Mosquitoes on a plane: Disinsection will not stop the spread of vector-borne pathogens, a simulation study.

Mosquito-borne diseases are increasingly being recognized as global threats, with increased air travel accelerating their occurrence in travelers and their spread to new locations. Since the early days of aviation, concern over the possible transportation of infected mosquitoes has led to recommendations to disinsect aircraft. Despite rare reports of mosquitoes, most likely transported on aircraft, infecting people far from endemics areas, it is unclear how important the role of incidentally transported mosquitoes is compared to the role of traveling humans. We used data for Plasmodium falciparum and dengue viruses to estimate the probability of introduction of these pathogens by mosquitoes and by humans via aircraft under ideal conditions. The probability of introduction of either pathogen by mosquitoes is low due to few mosquitoes being found on aircraft, low infection prevalence among mosquitoes, and high mortality. Even without disinsection, introduction via infected human travelers was far more likely than introduction by infected mosquitoes; more than 1000 times more likely for P. falciparum and more than 200 times more likely for dengue viruses. Even in the absence of disinsection and under the most favorable conditions, introduction of mosquito-borne pathogens via air travel is far more likely to occur as a result of an infected human travelling rather than the incidental transportation of infected mosquitoes. Thus, while disinsection may serve a role in preventing the spread of vector species and other invasive insects, it is unlikely to impact the spread of mosquito-borne pathogens.

The Growing Trend of Medical Tourism.

What nurses need to know about the risks and benefits for patients.

The interplay of climate, intervention and imported cases as determinants of the 2014 dengue outbreak in Guangzhou.

Dengue is a fast spreading mosquito-borne disease that affects more than half of the population worldwide. An unprecedented outbreak happened in Guangzhou, China in 2014, which contributed 52 percent of all dengue cases that occurred in mainland China between 1990 and 2015. Our previous analysis, based on a deterministic model, concluded that the early timing of the first imported case that triggered local transmission and the excessive rainfall thereafter were the most important determinants of the large final epidemic size in 2014. However, the deterministic model did not allow us to explore the driving force of the early local transmission. Here, we expand the model to include stochastic elements and calculate the successful invasion rate of cases that entered Guangzhou at different times under different climate and intervention scenarios. The conclusion is that the higher number of imported cases in May and June was responsible for the early outbreak instead of climate. Although the excessive rainfall in 2014 did increase the success rate, this effect was offset by the low initial water level caused by interventions in late 2013. The success rate is strongly dependent on mosquito abundance during the recovery period of the imported case, since the first step of a successful invasion is infecting at least one local mosquito. The average final epidemic size of successful invasion decreases exponentially with introduction time, which means if an imported case in early summer initiates the infection process, the final number infected can be extremely large. Therefore, dengue outbreaks occurring in Thailand, Singapore, Malaysia and Vietnam in early summer merit greater attention, since the travel volumes between Guangzhou and these countries are large. As the climate changes, destroying mosquito breeding sites in Guangzhou can mitigate the detrimental effects of the probable increase in rainfall in spring and summer.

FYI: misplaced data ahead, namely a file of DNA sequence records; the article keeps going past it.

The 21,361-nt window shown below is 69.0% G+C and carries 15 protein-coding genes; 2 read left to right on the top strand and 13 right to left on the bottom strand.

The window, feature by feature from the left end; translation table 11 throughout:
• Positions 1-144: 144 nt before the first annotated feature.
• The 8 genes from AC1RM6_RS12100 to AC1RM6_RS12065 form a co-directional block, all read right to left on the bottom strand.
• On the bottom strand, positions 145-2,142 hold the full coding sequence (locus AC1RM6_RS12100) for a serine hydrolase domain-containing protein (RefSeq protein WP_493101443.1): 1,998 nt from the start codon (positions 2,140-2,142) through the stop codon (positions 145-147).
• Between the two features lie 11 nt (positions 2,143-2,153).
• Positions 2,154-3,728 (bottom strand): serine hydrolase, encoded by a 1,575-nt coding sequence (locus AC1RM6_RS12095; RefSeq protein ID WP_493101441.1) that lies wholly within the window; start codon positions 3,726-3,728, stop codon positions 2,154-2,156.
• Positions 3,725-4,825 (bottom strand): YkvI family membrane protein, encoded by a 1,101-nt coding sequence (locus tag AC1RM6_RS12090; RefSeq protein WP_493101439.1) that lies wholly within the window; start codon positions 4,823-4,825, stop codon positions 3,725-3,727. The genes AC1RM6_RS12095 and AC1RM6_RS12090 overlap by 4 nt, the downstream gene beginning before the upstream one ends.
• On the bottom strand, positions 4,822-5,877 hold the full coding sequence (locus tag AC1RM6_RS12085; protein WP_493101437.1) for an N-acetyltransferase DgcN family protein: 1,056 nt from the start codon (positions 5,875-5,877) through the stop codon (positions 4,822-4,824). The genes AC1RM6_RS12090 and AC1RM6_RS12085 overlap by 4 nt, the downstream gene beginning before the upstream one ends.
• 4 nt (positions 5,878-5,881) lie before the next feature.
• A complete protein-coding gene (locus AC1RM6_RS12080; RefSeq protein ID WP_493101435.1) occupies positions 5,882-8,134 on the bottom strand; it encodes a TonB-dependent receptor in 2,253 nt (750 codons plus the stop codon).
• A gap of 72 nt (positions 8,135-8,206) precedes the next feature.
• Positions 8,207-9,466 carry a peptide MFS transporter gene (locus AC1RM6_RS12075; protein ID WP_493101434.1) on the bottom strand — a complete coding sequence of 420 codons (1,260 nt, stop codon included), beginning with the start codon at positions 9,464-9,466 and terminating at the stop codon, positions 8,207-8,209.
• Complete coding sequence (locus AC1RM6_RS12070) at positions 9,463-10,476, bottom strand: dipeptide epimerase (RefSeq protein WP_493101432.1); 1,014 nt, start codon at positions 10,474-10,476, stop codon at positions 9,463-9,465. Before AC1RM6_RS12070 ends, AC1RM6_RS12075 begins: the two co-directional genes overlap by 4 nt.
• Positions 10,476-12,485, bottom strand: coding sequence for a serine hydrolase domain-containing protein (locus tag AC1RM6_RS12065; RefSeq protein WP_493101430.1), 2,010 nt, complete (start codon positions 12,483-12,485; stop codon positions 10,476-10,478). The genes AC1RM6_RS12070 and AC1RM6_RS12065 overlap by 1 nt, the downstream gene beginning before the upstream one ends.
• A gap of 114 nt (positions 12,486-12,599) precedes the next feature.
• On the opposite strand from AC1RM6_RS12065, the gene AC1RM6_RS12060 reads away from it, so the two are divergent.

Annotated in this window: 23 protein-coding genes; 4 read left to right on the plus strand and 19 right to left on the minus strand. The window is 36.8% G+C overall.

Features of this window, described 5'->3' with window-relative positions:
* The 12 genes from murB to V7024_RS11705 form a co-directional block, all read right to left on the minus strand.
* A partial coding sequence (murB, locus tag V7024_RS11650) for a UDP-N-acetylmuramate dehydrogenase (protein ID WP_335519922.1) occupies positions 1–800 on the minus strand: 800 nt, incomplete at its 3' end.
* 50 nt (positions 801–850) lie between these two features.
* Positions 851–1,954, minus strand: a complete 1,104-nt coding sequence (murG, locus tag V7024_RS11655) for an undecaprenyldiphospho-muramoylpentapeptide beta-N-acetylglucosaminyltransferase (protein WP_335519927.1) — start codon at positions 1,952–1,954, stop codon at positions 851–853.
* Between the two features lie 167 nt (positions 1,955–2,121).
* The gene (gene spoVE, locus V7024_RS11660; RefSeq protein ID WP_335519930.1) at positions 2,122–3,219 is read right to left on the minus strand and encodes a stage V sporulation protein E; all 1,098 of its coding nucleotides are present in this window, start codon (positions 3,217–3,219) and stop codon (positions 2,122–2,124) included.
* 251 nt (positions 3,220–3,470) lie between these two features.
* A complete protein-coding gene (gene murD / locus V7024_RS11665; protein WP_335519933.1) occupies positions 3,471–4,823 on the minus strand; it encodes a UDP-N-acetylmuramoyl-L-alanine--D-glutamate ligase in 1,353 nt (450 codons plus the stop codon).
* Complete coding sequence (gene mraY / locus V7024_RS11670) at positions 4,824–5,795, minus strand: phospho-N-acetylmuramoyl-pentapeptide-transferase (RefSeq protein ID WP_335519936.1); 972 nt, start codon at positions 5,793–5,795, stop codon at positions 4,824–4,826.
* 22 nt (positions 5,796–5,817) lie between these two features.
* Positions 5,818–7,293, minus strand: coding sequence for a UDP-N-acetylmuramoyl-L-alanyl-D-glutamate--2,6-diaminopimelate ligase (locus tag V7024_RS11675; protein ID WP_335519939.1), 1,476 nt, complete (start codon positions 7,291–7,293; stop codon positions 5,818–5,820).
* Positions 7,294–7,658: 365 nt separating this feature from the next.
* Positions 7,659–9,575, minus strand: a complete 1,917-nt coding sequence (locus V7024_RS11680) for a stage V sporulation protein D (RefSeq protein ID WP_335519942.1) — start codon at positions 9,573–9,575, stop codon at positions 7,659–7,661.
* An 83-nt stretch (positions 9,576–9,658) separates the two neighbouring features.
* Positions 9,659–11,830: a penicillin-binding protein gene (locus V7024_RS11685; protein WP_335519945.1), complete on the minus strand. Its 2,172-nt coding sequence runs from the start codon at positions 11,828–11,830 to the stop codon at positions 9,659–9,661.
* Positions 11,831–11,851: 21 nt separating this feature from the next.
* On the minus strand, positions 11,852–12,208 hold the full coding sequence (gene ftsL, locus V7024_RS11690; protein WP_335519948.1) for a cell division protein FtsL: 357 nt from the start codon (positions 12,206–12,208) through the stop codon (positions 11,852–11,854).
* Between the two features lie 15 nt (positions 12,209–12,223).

Emerging infectious disease agents and blood safety in Australia: spotlight on Zika virus.

Emerging infectious diseases (EIDs) are infectious diseases whose incidence has increased in humans in the past 20 years or could increase in the near future. EID agents may represent a threat to blood safety if they infect humans, cause a clinically significant illness, include an asymptomatic blood phase in the course of infection, and are transmissible by transfusion. EID agents are typically not well characterised, but there is a consensus that we can expect ongoing outbreaks. Strategies to manage the risk to blood safety from EIDs include ongoing surveillance, regular risk assessments, modelling transfusion transmission risk, and deferral of donors with a recent travel history to outbreak areas. The 2015-16 Zika virus (ZIKV) outbreak in the Americas is the largest reported ZIKV outbreak to date, and it highlights the unpredictable nature of EID outbreaks and how quickly they can become a major public health problem. This ZIKV outbreak has provided evidence of a causal link between the virus and microcephaly in newborns. In assessing the potential risk of ZIKV to blood safety in Australia, it should be noted that a relatively small number of imported ZIKV infections have been reported in Australia, there have been no reported cases of local ZIKV transmission, and the geographical distribution of the potential ZIKV mosquito vector in Australia (Aedes aegypti) is limited to northern Queensland. Moreover, reported transfusion-transmitted ZIKV cases worldwide are rare. At present, ZIKV represents a low risk to blood safety in Australia.